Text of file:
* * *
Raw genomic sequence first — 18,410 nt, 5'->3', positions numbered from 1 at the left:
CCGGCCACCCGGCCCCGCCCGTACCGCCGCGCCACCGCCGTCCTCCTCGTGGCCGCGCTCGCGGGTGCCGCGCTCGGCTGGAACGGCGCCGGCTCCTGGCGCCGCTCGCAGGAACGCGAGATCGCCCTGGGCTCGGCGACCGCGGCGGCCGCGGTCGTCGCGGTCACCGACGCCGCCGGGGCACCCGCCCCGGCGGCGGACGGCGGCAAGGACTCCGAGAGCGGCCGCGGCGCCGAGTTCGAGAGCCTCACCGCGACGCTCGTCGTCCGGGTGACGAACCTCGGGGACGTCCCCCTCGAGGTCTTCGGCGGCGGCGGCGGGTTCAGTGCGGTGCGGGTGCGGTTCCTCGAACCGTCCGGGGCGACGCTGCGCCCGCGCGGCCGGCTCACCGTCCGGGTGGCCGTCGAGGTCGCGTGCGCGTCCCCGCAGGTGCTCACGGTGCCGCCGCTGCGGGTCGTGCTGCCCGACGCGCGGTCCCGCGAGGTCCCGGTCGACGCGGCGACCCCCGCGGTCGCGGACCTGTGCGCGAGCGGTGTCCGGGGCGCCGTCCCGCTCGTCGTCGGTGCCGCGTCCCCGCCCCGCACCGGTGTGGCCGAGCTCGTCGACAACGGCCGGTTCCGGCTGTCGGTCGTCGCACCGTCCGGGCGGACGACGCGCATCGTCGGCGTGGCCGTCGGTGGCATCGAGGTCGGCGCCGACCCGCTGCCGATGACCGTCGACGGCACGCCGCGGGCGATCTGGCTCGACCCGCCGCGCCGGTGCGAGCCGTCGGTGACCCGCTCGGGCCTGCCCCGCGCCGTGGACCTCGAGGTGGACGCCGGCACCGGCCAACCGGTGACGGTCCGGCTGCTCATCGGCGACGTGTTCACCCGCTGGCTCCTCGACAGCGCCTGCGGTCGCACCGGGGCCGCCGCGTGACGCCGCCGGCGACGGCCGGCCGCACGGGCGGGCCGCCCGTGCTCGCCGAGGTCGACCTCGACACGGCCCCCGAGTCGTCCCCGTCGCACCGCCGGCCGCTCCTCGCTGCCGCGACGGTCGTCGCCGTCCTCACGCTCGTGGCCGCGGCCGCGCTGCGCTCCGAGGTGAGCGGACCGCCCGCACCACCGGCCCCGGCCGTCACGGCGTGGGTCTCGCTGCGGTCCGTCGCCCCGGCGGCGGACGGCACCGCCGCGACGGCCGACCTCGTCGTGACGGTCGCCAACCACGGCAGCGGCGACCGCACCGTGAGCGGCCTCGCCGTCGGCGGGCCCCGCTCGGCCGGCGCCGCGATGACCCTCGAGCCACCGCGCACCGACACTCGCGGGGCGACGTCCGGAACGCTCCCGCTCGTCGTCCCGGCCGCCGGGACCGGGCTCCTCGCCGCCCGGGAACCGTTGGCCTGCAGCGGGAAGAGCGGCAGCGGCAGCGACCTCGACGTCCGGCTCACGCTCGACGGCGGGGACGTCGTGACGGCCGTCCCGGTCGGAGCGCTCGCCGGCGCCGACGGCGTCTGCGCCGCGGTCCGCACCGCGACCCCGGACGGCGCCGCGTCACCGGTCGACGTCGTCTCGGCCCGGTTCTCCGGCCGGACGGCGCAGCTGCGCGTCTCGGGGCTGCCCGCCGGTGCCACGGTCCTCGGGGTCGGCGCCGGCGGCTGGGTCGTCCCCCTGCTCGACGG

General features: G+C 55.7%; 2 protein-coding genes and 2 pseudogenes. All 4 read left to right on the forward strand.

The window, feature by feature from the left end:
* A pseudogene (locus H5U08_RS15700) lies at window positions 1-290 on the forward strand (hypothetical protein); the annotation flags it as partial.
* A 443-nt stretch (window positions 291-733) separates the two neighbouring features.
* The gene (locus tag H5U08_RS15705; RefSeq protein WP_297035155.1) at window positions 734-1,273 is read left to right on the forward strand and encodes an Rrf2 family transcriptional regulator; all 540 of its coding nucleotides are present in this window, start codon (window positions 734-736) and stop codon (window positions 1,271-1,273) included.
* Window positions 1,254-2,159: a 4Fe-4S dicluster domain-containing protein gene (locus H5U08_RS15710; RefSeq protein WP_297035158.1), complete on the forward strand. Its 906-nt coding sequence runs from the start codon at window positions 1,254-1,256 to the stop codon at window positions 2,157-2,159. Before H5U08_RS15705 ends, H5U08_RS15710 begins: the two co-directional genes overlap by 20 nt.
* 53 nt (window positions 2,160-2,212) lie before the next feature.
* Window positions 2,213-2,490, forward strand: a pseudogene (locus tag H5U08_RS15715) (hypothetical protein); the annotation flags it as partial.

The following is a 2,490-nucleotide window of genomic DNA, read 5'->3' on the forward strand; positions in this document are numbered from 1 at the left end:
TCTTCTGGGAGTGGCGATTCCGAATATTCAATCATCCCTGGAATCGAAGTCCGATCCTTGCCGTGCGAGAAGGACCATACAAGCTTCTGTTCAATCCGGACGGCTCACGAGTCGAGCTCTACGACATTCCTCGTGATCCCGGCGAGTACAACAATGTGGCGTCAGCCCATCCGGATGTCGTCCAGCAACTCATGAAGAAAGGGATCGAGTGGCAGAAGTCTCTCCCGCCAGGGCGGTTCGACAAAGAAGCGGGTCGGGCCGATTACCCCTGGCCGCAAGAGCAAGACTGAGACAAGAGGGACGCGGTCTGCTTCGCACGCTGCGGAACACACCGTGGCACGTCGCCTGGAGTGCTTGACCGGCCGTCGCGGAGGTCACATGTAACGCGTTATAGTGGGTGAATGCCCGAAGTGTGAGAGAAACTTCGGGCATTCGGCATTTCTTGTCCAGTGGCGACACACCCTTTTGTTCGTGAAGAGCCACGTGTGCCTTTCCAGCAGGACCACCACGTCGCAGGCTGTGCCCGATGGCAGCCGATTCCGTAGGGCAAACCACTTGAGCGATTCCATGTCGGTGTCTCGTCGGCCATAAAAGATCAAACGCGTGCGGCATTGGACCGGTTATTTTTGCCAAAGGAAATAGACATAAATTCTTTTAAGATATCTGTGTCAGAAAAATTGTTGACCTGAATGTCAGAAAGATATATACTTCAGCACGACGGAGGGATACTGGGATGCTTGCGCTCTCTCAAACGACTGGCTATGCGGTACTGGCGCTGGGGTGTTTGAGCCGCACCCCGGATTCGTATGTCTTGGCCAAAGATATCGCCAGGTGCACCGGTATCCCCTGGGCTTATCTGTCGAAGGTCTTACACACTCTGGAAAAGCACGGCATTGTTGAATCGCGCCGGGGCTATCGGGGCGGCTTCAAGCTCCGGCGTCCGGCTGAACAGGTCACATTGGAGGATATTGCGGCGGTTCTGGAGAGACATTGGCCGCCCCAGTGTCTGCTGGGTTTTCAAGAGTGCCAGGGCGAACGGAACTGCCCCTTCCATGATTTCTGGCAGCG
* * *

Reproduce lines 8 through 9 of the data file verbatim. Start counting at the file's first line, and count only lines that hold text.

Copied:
* Window positions 1,254-2,159: a 4Fe-4S dicluster domain-containing protein gene (locus H5U08_RS15710; RefSeq protein WP_297035158.1), complete on the forward strand. Its 906-nt coding sequence runs from the start codon at window positions 1,254-1,256 to the stop codon at window positions 2,157-2,159. Before H5U08_RS15705 ends, H5U08_RS15710 begins: the two co-directional genes overlap by 20 nt.
* 53 nt (window positions 2,160-2,212) lie before the next feature.